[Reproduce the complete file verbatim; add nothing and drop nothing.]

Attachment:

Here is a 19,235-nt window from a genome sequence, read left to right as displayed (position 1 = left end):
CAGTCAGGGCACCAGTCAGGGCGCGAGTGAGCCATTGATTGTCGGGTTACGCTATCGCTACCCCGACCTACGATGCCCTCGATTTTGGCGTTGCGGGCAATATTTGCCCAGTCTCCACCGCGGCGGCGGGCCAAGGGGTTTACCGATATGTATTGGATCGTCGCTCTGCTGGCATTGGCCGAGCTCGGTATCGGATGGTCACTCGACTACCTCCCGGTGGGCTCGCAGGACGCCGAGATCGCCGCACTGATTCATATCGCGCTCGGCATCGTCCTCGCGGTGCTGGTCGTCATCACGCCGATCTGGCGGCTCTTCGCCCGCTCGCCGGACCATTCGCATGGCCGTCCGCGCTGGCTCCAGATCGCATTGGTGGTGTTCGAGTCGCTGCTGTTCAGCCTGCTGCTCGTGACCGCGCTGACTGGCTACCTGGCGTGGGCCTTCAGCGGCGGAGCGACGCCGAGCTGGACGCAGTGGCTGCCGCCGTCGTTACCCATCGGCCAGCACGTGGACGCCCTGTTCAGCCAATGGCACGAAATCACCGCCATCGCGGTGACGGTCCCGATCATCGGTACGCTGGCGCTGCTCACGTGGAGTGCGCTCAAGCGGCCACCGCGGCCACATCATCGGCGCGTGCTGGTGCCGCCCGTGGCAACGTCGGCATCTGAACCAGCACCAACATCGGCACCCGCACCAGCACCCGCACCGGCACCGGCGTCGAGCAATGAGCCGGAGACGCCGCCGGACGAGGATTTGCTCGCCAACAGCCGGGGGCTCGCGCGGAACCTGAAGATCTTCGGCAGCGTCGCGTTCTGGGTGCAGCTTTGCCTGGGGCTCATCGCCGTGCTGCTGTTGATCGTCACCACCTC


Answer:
Here is a 19,235-nt window from a genome sequence, read left to right as displayed (position 1 = left end):
CAGTCAGGGCACCAGTCAGGGCGCGAGTGAGCCATTGATTGTCGGGTTACGCTATCGCTACCCCGACCTACGATGCCCTCGATTTTGGCGTTGCGGGCAATATTTGCCCAGTCTCCACCGCGGCGGCGGGCCAAGGGGTTTACCGATATGTATTGGATCGTCGCTCTGCTGGCATTGGCCGAGCTCGGTATCGGATGGTCACTCGACTACCTCCCGGTGGGCTCGCAGGACGCCGAGATCGCCGCACTGATTCATATCGCGCTCGGCATCGTCCTCGCGGTGCTGGTCGTCATCACGCCGATCTGGCGGCTCTTCGCCCGCTCGCCGGACCATTCGCATGGCCGTCCGCGCTGGCTCCAGATCGCATTGGTGGTGTTCGAGTCGCTGCTGTTCAGCCTGCTGCTCGTGACCGCGCTGACTGGCTACCTGGCGTGGGCCTTCAGCGGCGGAGCGACGCCGAGCTGGACGCAGTGGCTGCCGCCGTCGTTACCCATCGGCCAGCACGTGGACGCCCTGTTCAGCCAATGGCACGAAATCACCGCCATCGCGGTGACGGTCCCGATCATCGGTACGCTGGCGCTGCTCACGTGGAGTGCGCTCAAGCGGCCACCGCGGCCACATCATCGGCGCGTGCTGGTGCCGCCCGTGGCAACGTCGGCATCTGAACCAGCACCAACATCGGCACCCGCACCAGCACCCGCACCGGCACCGGCGTCGAGCAATGAGCCGGAGACGCCGCCGGACGAGGATTTGCTCGCCAACAGCCGGGGGCTCGCGCGGAACCTGAAGATCTTCGGCAGCGTCGCGTTCTGGGTGCAGCTTTGCCTGGGGCTCATCGCCGTGCTGCTGTTGATCGTCACCACCTC